A FATHER concerned about the mental health of his son who went on to kill a parish councillor was told by the doctors’ surgery that they couldn’t help him, an inquest has heard.

John Sartain, from Andover, contacted Adelaide Medical Practice to ask for urgent help for his son Alex, who believed their neighbour Cllr James Nash was a Russian spy and was working for Vladamir Putin.

He went on to fatally shoot Cllr Nash outside his home in Upper Enham on August 5, 2020.

The 34-year-old died when he crashed his bike later that day after being pursued by police.

Mr Nash, 42, died in hospital three days later.

At inquests into their deaths this week at Winchester Coroner’s Court, Mr Sartain’s father said his son had been a “normal, happy lad” before his mental health began to deteriorate in his late 20s after becoming “involved in drugs”.

Alex had been sectioned and discharged by the community mental health team in April 2020 as they had been “unable to contact him”. They sent a letter to his GP at the Adelaide Medical Centre but it was filed and never seen by his doctor. John, who runs a vintage motorcycle repair business, called the surgery for urgent help, six weeks before the tragedy, where he was told by a receptionist that “there was nothing we [the surgery] can do”.

A review later found this was inappropriate advice.

Speaking prior to the inquest, Mr Sartain’s father revealed he had warned Southern Health NHS Foundation Trust two weeks before the incident.

At the time, he said two people would still be alive had healthcare professionals listened, saying: “They told me to phone the doctor but the doctor questioned why they told me to phone them when there was nothing they could do.

“It’s pretty poor, if he had never had a problem before I could understand it. They should have done something more than they did, they were just passing the buck to someone else.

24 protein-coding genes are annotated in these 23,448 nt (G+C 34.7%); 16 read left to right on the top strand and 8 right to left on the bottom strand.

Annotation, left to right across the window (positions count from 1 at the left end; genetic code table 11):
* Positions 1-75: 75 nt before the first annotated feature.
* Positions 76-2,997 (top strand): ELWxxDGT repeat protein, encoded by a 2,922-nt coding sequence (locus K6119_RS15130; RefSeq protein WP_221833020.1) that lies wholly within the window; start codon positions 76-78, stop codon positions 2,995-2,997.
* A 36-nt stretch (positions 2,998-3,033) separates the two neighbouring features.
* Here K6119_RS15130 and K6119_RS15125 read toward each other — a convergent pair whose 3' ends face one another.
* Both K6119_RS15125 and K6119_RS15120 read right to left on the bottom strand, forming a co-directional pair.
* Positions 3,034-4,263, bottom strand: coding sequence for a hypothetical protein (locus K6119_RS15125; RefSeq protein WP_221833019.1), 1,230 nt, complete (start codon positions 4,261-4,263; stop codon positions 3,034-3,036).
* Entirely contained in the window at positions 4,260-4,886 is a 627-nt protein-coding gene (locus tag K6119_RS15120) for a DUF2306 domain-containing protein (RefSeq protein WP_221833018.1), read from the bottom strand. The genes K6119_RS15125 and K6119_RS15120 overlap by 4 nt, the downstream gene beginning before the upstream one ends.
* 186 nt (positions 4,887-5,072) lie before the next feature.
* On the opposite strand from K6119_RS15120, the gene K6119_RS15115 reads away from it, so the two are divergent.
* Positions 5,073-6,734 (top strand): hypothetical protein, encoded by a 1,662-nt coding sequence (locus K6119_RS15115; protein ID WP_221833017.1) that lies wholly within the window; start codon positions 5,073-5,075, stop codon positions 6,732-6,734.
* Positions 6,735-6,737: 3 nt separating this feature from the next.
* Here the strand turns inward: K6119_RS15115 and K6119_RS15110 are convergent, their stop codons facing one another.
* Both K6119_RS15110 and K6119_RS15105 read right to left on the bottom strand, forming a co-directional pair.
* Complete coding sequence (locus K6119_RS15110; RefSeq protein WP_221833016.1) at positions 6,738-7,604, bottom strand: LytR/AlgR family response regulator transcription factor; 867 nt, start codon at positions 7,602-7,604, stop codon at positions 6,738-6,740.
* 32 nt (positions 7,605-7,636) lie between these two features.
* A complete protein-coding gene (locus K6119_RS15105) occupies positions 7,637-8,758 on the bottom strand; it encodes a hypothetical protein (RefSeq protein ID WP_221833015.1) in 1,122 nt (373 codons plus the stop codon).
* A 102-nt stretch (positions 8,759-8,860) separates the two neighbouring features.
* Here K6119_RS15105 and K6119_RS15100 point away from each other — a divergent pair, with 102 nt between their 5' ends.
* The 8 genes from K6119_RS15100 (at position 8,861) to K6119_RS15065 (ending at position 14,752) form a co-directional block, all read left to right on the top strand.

“If they had acted when I told them, then two people would still be alive.”

A spokesman for Southern Health NHS Foundation Trust said in response that they were “shocked and saddened” to learn about the incident and were fully co-operating with authorities.

At an inquest into Cllr Nash’s death on Monday, coroner Jason Pegg said even if Mr Sartain had seen a doctor, he might not have been sectioned again.

He said he was satisfied that following changes to practices and management at Adelaide Medical Practice, including the introduction of “several robust systems”, passing all discharge letters to a doctor and new partners taking over, meant that incidents like this would be less likely to occur and there is no “risk to life”.

Also in this week’s paper:

- Pub robbery a week before reopening

- Three pages of coverage on the James Nash and Alex Sartain inquests

- Parties make their pitch as local election campaigning begins

- Drug dealer avoids jail after being found with pants full of cash

- Mum of three left without water following leak

- Two rescued following roundabout crash

- YouTuber prevails in allotment dispute

- New Augusta Park nursery opens

- Two pages of YOUR letters

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